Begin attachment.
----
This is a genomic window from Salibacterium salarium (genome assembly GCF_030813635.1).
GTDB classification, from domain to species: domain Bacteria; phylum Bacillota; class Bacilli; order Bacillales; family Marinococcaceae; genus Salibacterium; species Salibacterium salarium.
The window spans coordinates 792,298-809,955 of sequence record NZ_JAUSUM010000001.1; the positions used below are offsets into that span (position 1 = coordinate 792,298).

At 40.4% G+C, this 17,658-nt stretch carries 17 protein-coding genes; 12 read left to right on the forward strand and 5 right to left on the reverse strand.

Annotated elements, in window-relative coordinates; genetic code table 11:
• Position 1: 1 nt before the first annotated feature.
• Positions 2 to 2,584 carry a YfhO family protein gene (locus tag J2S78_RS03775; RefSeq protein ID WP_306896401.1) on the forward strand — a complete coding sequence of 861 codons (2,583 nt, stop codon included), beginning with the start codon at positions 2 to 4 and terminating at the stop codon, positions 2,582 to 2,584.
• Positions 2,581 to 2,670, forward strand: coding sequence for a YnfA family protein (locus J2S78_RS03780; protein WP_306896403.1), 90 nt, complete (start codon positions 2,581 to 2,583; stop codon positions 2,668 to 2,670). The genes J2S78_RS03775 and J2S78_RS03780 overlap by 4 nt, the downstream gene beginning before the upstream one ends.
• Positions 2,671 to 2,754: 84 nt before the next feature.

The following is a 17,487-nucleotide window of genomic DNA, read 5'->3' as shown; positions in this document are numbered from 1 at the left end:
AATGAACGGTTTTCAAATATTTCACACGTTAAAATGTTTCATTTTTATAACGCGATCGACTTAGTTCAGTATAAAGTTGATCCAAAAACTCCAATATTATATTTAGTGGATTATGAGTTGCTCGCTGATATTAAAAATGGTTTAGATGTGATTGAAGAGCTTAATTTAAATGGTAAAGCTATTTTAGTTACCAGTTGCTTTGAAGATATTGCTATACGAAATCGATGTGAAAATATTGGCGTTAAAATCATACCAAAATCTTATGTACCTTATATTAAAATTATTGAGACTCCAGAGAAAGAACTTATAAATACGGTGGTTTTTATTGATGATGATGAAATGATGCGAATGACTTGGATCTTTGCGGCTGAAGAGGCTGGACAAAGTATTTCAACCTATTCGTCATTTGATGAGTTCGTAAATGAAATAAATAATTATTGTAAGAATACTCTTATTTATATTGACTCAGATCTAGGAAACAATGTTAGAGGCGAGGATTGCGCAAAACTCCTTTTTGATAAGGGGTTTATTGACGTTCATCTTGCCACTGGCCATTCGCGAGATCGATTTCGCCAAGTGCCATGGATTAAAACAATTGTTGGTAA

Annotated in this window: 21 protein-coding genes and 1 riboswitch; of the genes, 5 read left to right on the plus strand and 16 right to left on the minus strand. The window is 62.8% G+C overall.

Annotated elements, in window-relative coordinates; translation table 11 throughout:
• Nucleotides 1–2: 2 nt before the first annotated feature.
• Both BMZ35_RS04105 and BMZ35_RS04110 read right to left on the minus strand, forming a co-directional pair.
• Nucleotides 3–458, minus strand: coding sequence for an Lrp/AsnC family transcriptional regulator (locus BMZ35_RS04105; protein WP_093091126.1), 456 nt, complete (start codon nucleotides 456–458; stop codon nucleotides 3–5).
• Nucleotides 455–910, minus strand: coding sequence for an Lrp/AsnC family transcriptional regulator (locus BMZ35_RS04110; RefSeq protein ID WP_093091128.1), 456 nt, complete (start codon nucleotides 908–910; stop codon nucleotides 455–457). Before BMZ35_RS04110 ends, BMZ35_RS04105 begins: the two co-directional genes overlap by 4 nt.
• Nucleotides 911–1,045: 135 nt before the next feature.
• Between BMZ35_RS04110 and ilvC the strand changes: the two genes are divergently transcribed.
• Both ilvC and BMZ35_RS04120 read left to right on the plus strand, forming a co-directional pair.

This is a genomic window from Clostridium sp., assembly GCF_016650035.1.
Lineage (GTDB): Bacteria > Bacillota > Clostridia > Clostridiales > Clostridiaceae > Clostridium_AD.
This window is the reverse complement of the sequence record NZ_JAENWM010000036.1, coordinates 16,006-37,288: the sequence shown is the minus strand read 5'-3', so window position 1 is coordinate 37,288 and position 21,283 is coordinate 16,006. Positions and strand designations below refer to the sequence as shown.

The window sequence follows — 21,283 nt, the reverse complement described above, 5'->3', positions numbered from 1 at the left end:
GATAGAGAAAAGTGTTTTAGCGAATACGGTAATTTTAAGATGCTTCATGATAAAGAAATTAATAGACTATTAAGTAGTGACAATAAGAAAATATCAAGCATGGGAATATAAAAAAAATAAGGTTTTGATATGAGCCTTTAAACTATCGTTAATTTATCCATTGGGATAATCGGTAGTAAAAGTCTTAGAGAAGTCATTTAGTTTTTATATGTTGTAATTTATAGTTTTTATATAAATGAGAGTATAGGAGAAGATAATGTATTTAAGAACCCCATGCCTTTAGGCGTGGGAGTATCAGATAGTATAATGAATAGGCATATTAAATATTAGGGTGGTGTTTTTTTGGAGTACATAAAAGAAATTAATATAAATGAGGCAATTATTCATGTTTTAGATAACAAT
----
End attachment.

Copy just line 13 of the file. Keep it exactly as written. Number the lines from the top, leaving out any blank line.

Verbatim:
Annotated elements, in window-relative coordinates; translation table 11 throughout: